President Trump entered his meeting with President Xi Jinping over the weekend promising to take a tough approach on trade negotiations and pressure his Chinese counterpart into a sweeping deal.
But the meeting did not produce an agreement — and Trump’s stance seemed to only soften as he announced he was relaxing limits on Chinese telecommunications giant Huawei and delaying new tariffs on Chinese goods in hopes of restarting trade talks with Beijing.
“We discussed a lot of things, and we’re right back on track,” Trump said. “We’ll see what happens.”
Trump’s meetings with Xi and other leaders at the Group of 20 economic summit suggest that despite his promise to use negotiating savvy and personal relationships to extract concessions from rivals or uncooperative allies, he often leaves one-on-one sessions with fellow world leaders without firm agreements in hand.
Trump emerged from his meeting with Russian President Vladimir Putin with no specific public commitments, although both nations had pledged in principle beforehand to explore a new arms control pact. Despite concerns over Turkey’s plan to purchase Russian defense systems, Turkish President Recep Tayyip Erdogan said Trump told him the United States would not punish his government with sanctions over the decision.
And while Trump’s meeting with Kim Jong Un following the G-20 summit appeared to provide the North Korean leader with a propaganda victory to tout back home, the president did not publicly secure more than a commitment to resume nuclear talks that have so far yielded no breakthroughs.
“In the case of Putin, Erdogan, and others, I don’t see him pushing that hard. He pushes harder with allies than with adversaries,” said Richard N. Haass, the president of the Council on Foreign Relations. “In some cases, even with North Korea or Iran, it’s not clear there’s any willingness to follow through — more bluster than anything else.”
Trump and his aides have scorned the system of routine diplomatic dialogues that characterized previous Republican and Democratic administrations, calling them little more than a forum for leaders of foreign countries, particularly China, to make airy promises they don’t keep.
The president has also dismissed criticism that he is failing to make big deals, arguing his patience and relationship building will pay off for the country.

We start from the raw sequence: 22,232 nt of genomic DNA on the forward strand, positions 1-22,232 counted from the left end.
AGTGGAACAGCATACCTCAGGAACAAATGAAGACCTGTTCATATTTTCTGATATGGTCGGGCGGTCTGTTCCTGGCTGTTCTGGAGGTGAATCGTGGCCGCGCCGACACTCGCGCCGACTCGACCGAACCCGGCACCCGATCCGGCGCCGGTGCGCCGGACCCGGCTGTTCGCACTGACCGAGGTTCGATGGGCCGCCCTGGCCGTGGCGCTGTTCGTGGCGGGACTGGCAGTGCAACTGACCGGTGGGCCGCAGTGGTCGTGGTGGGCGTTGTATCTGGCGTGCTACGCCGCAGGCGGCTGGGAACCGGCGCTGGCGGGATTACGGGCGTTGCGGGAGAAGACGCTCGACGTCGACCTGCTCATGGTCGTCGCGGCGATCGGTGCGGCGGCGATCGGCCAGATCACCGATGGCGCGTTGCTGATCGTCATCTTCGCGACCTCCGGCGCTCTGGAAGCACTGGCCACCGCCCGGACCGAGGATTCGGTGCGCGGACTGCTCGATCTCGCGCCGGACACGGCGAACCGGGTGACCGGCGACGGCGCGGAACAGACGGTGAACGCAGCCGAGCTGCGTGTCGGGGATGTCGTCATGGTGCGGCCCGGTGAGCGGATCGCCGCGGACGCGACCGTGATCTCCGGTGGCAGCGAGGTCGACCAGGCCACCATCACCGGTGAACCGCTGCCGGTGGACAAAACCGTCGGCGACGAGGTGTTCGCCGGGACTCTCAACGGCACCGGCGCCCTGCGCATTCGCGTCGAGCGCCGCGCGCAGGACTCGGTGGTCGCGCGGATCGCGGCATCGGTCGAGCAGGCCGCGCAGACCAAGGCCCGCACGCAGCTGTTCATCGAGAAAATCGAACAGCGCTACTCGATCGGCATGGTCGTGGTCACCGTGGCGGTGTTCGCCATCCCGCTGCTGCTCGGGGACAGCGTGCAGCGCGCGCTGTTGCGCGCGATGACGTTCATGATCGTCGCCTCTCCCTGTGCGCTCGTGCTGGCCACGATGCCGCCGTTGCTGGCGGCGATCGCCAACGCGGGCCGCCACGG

“It was great being with Chairman Kim Jong Un of North Korea this weekend. We had a great meeting, he looked really well and very healthy — I look forward to seeing him again soon,” Trump tweeted Monday afternoon. “In the meantime, our teams will be meeting to work on some solutions to very long term and persistent problems. No rush, but I am sure we will ultimately get there!”
Trump’s stance toward China is perhaps proving to be the biggest test of his negotiating abilities, and his approach to his Osaka meeting with Xi showcased the blend of tough talk, flattery and concessions that have marked his presidency to date.
After weeks of buildup and threats of further tariffs if the high-stakes meeting with Xi didn’t go well, Trump apparently dropped the tough stance once the doors closed.
The objective was to revive stalled trade talks. Those negotiations began late last year over a steak dinner at the G-20 summit in Buenos Aires, where Trump agreed to defer further tariffs for 90 days while U.S. and Chinese negotiators sought a comprehensive trade settlement.
But when March 1 came and went without an agreement, Trump again pulled back from imposing the tariffs he had threatened, betting instead on additional talks.
That dialogue collapsed in early May, after U.S. officials said the Chinese government reneged on terms it had accepted earlier.
An angry Trump responded by more than doubling tariffs on $200 billion in Chinese imports. And days later, the Commerce Department put Huawei, one of China’s most prominent companies, on a blacklist that barred them from buying computer chips and other American components.
In the weeks preceding the G-20 summit, the president insisted the onus was on China to give ground. “China is going to make a deal because they’re going to have to make a deal,” he told reporters on June 10, alluding to Beijing’s slowing economy.
But when the leaders met Saturday, the president lavished praise on Xi, whose authoritarian rule includes detention camps in Xinjiang holding more than 1 million people. Trump called him “one of the great leaders in 200 years.”
The two men agreed to revive the moribund trade talks but resolved no major disputes. The same sticking points that brought them to an impasse in May — terms for enforcement of any deal and a schedule for lifting U.S. tariffs — remain. Trump said Monday that talks have “already begun,” though it is not clear what he meant.